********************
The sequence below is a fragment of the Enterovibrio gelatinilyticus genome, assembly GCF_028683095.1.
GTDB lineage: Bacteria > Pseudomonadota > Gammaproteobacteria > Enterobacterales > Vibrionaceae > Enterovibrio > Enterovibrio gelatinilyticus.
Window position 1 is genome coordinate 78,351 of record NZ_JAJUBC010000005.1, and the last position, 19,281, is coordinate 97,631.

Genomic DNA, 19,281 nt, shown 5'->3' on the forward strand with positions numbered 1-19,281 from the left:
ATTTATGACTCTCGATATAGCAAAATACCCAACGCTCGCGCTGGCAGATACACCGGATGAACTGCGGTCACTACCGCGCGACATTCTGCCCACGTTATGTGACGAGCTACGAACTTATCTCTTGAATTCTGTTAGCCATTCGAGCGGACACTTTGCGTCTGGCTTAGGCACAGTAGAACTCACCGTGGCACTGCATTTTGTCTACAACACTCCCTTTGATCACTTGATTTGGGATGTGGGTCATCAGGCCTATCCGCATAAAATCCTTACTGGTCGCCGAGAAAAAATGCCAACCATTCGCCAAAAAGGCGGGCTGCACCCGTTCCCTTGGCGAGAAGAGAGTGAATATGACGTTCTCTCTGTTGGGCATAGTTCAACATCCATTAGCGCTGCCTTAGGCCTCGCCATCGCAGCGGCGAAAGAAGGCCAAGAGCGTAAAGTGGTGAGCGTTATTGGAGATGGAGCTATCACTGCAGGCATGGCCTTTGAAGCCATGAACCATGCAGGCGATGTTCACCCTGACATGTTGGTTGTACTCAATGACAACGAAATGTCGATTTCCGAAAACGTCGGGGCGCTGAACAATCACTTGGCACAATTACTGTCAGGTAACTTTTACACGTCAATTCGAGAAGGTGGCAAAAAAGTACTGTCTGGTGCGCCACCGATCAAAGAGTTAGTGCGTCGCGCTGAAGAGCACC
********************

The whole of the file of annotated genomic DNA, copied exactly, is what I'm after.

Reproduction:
The sequence below is a fragment of the Enterovibrio gelatinilyticus genome, assembly GCF_028683095.1.
GTDB lineage: Bacteria > Pseudomonadota > Gammaproteobacteria > Enterobacterales > Vibrionaceae > Enterovibrio > Enterovibrio gelatinilyticus.
Window position 1 is genome coordinate 78,351 of record NZ_JAJUBC010000005.1, and the last position, 19,281, is coordinate 97,631.

Genomic DNA, 19,281 nt, shown 5'->3' on the forward strand with positions numbered 1-19,281 from the left:
ATTTATGACTCTCGATATAGCAAAATACCCAACGCTCGCGCTGGCAGATACACCGGATGAACTGCGGTCACTACCGCGCGACATTCTGCCCACGTTATGTGACGAGCTACGAACTTATCTCTTGAATTCTGTTAGCCATTCGAGCGGACACTTTGCGTCTGGCTTAGGCACAGTAGAACTCACCGTGGCACTGCATTTTGTCTACAACACTCCCTTTGATCACTTGATTTGGGATGTGGGTCATCAGGCCTATCCGCATAAAATCCTTACTGGTCGCCGAGAAAAAATGCCAACCATTCGCCAAAAAGGCGGGCTGCACCCGTTCCCTTGGCGAGAAGAGAGTGAATATGACGTTCTCTCTGTTGGGCATAGTTCAACATCCATTAGCGCTGCCTTAGGCCTCGCCATCGCAGCGGCGAAAGAAGGCCAAGAGCGTAAAGTGGTGAGCGTTATTGGAGATGGAGCTATCACTGCAGGCATGGCCTTTGAAGCCATGAACCATGCAGGCGATGTTCACCCTGACATGTTGGTTGTACTCAATGACAACGAAATGTCGATTTCCGAAAACGTCGGGGCGCTGAACAATCACTTGGCACAATTACTGTCAGGTAACTTTTACACGTCAATTCGAGAAGGTGGCAAAAAAGTACTGTCTGGTGCGCCACCGATCAAAGAGTTAGTGCGTCGCGCTGAAGAGCACC